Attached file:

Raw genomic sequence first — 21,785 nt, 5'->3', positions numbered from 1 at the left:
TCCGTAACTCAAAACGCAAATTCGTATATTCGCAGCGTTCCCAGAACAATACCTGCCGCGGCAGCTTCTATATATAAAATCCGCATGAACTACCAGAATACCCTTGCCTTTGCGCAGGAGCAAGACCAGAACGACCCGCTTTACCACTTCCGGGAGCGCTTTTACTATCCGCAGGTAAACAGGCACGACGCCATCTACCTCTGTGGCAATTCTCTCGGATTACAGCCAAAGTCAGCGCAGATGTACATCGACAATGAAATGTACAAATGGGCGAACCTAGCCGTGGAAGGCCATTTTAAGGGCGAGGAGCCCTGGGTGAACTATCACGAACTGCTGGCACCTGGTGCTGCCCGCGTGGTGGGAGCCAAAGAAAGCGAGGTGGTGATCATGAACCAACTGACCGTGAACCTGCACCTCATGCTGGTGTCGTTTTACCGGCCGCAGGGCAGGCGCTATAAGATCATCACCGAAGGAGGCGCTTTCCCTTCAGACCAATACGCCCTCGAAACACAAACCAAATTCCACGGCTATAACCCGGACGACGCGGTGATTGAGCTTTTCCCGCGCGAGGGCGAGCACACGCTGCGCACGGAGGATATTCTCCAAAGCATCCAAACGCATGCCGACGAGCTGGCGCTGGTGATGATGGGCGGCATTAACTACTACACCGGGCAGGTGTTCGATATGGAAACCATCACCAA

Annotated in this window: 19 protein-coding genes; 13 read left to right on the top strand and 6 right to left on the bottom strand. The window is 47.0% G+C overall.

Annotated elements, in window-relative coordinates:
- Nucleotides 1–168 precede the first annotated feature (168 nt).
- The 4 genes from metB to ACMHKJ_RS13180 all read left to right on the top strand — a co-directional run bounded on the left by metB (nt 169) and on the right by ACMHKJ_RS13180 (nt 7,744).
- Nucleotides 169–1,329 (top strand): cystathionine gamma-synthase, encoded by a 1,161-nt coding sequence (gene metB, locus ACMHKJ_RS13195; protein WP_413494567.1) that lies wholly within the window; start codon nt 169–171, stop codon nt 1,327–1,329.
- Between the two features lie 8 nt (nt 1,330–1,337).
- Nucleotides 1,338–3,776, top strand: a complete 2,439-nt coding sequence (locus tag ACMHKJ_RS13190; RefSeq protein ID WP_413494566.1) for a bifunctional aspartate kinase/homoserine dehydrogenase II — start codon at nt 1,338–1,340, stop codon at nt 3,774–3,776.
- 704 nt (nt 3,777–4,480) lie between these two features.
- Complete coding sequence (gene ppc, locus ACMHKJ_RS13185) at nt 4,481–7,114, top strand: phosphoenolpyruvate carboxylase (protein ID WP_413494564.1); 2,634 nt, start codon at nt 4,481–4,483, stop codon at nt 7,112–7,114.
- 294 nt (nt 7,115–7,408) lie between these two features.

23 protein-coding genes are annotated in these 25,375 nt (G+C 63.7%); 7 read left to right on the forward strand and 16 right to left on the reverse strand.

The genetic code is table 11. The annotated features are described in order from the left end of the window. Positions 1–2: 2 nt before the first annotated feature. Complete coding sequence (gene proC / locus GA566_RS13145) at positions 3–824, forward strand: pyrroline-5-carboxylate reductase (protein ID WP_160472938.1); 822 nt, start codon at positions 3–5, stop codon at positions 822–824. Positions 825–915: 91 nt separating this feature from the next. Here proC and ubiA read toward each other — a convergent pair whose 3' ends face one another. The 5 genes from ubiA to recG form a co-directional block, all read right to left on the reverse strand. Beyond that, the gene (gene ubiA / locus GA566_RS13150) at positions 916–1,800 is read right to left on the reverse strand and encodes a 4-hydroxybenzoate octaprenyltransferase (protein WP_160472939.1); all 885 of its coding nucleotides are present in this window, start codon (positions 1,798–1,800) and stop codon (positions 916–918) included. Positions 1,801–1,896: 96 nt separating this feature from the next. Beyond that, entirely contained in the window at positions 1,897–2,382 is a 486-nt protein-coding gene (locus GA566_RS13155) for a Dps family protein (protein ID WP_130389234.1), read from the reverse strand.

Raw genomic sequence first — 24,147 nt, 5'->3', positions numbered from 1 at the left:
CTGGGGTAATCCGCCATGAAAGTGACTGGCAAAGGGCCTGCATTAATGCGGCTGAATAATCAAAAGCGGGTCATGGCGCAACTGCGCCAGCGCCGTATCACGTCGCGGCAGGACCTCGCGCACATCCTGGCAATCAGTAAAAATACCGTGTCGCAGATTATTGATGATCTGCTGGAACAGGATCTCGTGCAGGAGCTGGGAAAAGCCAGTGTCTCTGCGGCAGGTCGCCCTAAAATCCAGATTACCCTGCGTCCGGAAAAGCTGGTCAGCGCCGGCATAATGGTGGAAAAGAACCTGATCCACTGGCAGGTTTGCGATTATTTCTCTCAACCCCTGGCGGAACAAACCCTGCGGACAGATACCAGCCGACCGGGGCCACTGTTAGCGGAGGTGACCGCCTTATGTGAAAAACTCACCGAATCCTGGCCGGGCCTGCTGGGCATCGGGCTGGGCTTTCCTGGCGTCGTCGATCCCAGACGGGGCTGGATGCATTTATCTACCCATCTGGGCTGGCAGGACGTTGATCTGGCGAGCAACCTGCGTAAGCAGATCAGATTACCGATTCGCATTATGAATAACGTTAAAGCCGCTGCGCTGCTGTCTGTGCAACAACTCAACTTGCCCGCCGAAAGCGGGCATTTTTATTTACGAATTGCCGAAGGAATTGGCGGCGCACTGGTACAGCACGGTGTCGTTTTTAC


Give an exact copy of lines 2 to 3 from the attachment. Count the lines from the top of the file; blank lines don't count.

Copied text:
TCCGTAACTCAAAACGCAAATTCGTATATTCGCAGCGTTCCCAGAACAATACCTGCCGCGGCAGCTTCTATATATAAAATCCGCATGAACTACCAGAATACCCTTGCCTTTGCGCAGGAGCAAGACCAGAACGACCCGCTTTACCACTTCCGGGAGCGCTTTTACTATCCGCAGGTAAACAGGCACGACGCCATCTACCTCTGTGGCAATTCTCTCGGATTACAGCCAAAGTCAGCGCAGATGTACATCGACAATGAAATGTACAAATGGGCGAACCTAGCCGTGGAAGGCCATTTTAAGGGCGAGGAGCCCTGGGTGAACTATCACGAACTGCTGGCACCTGGTGCTGCCCGCGTGGTGGGAGCCAAAGAAAGCGAGGTGGTGATCATGAACCAACTGACCGTGAACCTGCACCTCATGCTGGTGTCGTTTTACCGGCCGCAGGGCAGGCGCTATAAGATCATCACCGAAGGAGGCGCTTTCCCTTCAGACCAATACGCCCTCGAAACACAAACCAAATTCCACGGCTATAACCCGGACGACGCGGTGATTGAGCTTTTCCCGCGCGAGGGCGAGCACACGCTGCGCACGGAGGATATTCTCCAAAGCATCCAAACGCATGCCGACGAGCTGGCGCTGGTGATGATGGGCGGCATTAACTACTACACCGGGCAGGTGTTCGATATGGAAACCATCACCAA

Annotated in this window: 19 protein-coding genes; 13 read left to right on the top strand and 6 right to left on the bottom strand. The window is 47.0% G+C overall.